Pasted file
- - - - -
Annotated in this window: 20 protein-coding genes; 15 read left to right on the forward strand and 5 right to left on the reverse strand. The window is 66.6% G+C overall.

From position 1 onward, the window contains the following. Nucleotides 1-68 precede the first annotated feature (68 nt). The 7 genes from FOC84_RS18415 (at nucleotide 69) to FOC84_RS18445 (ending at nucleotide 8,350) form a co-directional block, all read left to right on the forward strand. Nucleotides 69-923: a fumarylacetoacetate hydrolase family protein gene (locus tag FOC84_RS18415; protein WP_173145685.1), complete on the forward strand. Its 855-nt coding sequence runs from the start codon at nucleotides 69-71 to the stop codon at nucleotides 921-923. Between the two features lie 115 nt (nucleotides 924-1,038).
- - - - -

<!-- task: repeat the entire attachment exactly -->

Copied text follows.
Annotated in this window: 20 protein-coding genes; 15 read left to right on the forward strand and 5 right to left on the reverse strand. The window is 66.6% G+C overall.

From position 1 onward, the window contains the following. Nucleotides 1-68 precede the first annotated feature (68 nt). The 7 genes from FOC84_RS18415 (at nucleotide 69) to FOC84_RS18445 (ending at nucleotide 8,350) form a co-directional block, all read left to right on the forward strand. Nucleotides 69-923: a fumarylacetoacetate hydrolase family protein gene (locus tag FOC84_RS18415; protein WP_173145685.1), complete on the forward strand. Its 855-nt coding sequence runs from the start codon at nucleotides 69-71 to the stop codon at nucleotides 921-923. Between the two features lie 115 nt (nucleotides 924-1,038).